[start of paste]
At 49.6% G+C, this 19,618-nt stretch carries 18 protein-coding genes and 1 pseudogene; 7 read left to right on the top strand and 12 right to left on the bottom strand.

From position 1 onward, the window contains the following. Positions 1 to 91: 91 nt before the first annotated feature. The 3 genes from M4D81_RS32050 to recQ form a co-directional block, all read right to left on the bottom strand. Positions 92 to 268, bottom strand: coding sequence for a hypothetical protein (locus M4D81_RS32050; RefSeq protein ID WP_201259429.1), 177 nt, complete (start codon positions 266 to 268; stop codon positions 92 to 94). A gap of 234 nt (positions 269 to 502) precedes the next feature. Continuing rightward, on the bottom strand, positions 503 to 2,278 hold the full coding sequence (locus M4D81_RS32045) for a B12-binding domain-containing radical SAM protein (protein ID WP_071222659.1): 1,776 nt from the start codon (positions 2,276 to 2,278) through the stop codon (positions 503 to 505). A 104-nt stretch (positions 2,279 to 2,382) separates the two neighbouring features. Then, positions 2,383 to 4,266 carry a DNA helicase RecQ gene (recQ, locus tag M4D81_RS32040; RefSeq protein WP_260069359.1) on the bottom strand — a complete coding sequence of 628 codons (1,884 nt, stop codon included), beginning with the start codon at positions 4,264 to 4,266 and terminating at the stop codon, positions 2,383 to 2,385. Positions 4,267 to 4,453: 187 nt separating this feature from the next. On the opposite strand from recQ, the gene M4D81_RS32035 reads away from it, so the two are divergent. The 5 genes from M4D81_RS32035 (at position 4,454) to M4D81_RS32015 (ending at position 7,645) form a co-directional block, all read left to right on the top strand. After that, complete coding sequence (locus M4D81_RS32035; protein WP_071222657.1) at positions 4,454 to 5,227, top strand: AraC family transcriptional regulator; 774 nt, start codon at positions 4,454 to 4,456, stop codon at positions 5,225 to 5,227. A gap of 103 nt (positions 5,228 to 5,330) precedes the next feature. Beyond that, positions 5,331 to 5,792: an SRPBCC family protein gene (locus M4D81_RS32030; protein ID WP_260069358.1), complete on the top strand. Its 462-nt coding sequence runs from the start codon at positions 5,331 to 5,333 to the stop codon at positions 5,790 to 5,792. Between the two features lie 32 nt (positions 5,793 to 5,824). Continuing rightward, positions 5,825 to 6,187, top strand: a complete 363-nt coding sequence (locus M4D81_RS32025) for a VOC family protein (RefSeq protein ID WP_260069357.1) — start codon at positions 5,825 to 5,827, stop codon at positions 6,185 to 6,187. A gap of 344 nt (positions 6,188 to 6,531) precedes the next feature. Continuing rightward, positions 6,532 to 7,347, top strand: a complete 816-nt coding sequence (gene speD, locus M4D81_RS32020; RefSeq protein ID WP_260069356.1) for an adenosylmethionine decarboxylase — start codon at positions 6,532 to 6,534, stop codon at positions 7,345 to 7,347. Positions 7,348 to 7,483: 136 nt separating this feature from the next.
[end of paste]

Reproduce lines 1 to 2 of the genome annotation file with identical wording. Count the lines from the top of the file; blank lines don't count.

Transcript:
At 49.6% G+C, this 19,618-nt stretch carries 18 protein-coding genes and 1 pseudogene; 7 read left to right on the top strand and 12 right to left on the bottom strand.

From position 1 onward, the window contains the following. Positions 1 to 91: 91 nt before the first annotated feature. The 3 genes from M4D81_RS32050 to recQ form a co-directional block, all read right to left on the bottom strand. Positions 92 to 268, bottom strand: coding sequence for a hypothetical protein (locus M4D81_RS32050; RefSeq protein ID WP_201259429.1), 177 nt, complete (start codon positions 266 to 268; stop codon positions 92 to 94). A gap of 234 nt (positions 269 to 502) precedes the next feature. Continuing rightward, on the bottom strand, positions 503 to 2,278 hold the full coding sequence (locus M4D81_RS32045) for a B12-binding domain-containing radical SAM protein (protein ID WP_071222659.1): 1,776 nt from the start codon (positions 2,276 to 2,278) through the stop codon (positions 503 to 505). A 104-nt stretch (positions 2,279 to 2,382) separates the two neighbouring features. Then, positions 2,383 to 4,266 carry a DNA helicase RecQ gene (recQ, locus tag M4D81_RS32040; RefSeq protein WP_260069359.1) on the bottom strand — a complete coding sequence of 628 codons (1,884 nt, stop codon included), beginning with the start codon at positions 4,264 to 4,266 and terminating at the stop codon, positions 2,383 to 2,385. Positions 4,267 to 4,453: 187 nt separating this feature from the next. On the opposite strand from recQ, the gene M4D81_RS32035 reads away from it, so the two are divergent. The 5 genes from M4D81_RS32035 (at position 4,454) to M4D81_RS32015 (ending at position 7,645) form a co-directional block, all read left to right on the top strand. After that, complete coding sequence (locus M4D81_RS32035; protein WP_071222657.1) at positions 4,454 to 5,227, top strand: AraC family transcriptional regulator; 774 nt, start codon at positions 4,454 to 4,456, stop codon at positions 5,225 to 5,227. A gap of 103 nt (positions 5,228 to 5,330) precedes the next feature. Beyond that, positions 5,331 to 5,792: an SRPBCC family protein gene (locus M4D81_RS32030; protein ID WP_260069358.1), complete on the top strand. Its 462-nt coding sequence runs from the start codon at positions 5,331 to 5,333 to the stop codon at positions 5,790 to 5,792. Between the two features lie 32 nt (positions 5,793 to 5,824). Continuing rightward, positions 5,825 to 6,187, top strand: a complete 363-nt coding sequence (locus M4D81_RS32025) for a VOC family protein (RefSeq protein ID WP_260069357.1) — start codon at positions 5,825 to 5,827, stop codon at positions 6,185 to 6,187. A gap of 344 nt (positions 6,188 to 6,531) precedes the next feature. Continuing rightward, positions 6,532 to 7,347, top strand: a complete 816-nt coding sequence (gene speD, locus M4D81_RS32020; RefSeq protein ID WP_260069356.1) for an adenosylmethionine decarboxylase — start codon at positions 6,532 to 6,534, stop codon at positions 7,345 to 7,347. Positions 7,348 to 7,483: 136 nt separating this feature from the next.